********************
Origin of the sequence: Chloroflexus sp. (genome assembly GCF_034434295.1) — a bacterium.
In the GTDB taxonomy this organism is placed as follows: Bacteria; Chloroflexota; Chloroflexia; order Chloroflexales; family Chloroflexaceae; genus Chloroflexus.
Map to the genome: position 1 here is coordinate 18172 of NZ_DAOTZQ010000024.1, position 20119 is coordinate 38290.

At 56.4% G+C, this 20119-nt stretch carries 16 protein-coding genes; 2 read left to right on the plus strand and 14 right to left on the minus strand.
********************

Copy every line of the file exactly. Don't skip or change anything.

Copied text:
Origin of the sequence: Chloroflexus sp. (genome assembly GCF_034434295.1) — a bacterium.
In the GTDB taxonomy this organism is placed as follows: Bacteria; Chloroflexota; Chloroflexia; order Chloroflexales; family Chloroflexaceae; genus Chloroflexus.
Map to the genome: position 1 here is coordinate 18172 of NZ_DAOTZQ010000024.1, position 20119 is coordinate 38290.

At 56.4% G+C, this 20119-nt stretch carries 16 protein-coding genes; 2 read left to right on the plus strand and 14 right to left on the minus strand.